Nihonbashi & Ningyocho
Nihonbashi and Ningyocho are two neighboring areas not too far from Tokyo station that tend to be overlooked by tourists in favor of places like Ginza and the Imperial Palace nearby. There are some great reasons to visit these historical hoods on your Japan tour though, especially if you like Tokyo history, shopping, and local food.
In the early 16th century, Tokyo was still called Edo, and the city only just started to develop around the newly-built castle where the Tokugawa shogunate took its seat. Of course, the castle and the important people living nearby needed all kinds of services and products. The Nihonbashi, literally ‘Japan Bridge’ was built in 1603, the year the shogunate was established, and quickly became a heavily used bridge for merchants and other people servicing the castle and surrounding areas.
The bridge was built at a convenient location that was the point where 5 major trade roads terminated, so it only made sense that the area surrounding the bridge would become a lively place with plenty of eateries, watering holes, and entertainment establishments to keep the merchants happy. Some of the department stores that are still there today like Mitsukoshi were founded in those early days, and commercial success never stopped for Nihonbashi.
Many highlights in Nihonbashi are tied to its history and culinary culture. Let’s start with the ‘zero point’, the point to which road signage refers if they show the number of kilometers to Tokyo. This important point can be found on the Nihonbashi bridge and is marked with a metal square. If you want to see what Nihonbashi must have looked like during the Edo period you can get a good idea of that in the Mitsukoshimae subway station, as some of the walls are adorned with drawings that depict life in Nihonbashi during that time.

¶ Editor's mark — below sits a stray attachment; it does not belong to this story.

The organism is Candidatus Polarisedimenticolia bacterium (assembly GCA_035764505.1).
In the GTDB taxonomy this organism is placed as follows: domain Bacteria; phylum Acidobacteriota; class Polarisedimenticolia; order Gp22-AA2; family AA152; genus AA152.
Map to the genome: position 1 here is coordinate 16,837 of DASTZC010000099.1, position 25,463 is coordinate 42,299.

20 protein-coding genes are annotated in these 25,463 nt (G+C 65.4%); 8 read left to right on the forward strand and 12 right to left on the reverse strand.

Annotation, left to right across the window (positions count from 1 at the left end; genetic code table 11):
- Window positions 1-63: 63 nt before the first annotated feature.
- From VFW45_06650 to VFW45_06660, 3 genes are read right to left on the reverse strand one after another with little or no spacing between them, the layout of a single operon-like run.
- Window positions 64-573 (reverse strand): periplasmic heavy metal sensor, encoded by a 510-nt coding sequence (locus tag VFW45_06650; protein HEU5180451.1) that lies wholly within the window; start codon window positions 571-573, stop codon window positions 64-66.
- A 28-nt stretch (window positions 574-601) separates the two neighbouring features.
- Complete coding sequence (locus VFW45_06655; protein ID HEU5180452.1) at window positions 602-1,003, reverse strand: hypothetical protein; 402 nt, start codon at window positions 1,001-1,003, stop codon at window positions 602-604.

As Nihonbashi was always surrounded by lots of water, canals are an important part of the area. It was of great use for the fish market that used to be here, which was later relocated to Tsukiji and then to Toyosu. Nowadays, you can take a short cruise in the canals to see this part of the city from a different point of view.
Foodies with a bit of an adventurous palate will love Nihonbashi, the basement of Mitsukoshi is a paradise for lovers of local food. You can get high-end super tasty fruits here, delicious pastries, all kinds of pickles you can think of, many types of tofu, Japanese-style fried dishes, and much more. But that is not all, because Nihonbashi is also the area where some prefectures of Japan have their satellite shops, meaning you can get local specialties of other Japanese regions in Nihonbashi without having to travel. The prefectures of Toyama, Nara, Shimane, and Yamanashi all have satellite shops in Nihonbashi.
Some very Japanese cooking ingredients can also be bought at specialty shops in Nihonbashi like bonito flakes, dried seaweed (nori), and a soy sauce specialist. Hobby cooks should definitely stop by here for some edible souvenirs!
For shopping, the Mitsukoshi is a classic that can’t be skipped, even if you would only go there for some window shopping. Mitsukoshi was originally a kimono specialist, and you can still buy beautiful kimono and kimono paraphernalia here. The much newer Coredo is a beautifully designed department store with all kinds of shops, restaurants, and cafes. It is especially recommended to visit Coredo during the cherry blossom period in the evening as they do a beautiful light-up event there. Near Coredo you can also find the Fukutoku shrine, which is where many business people come to pray for financial success.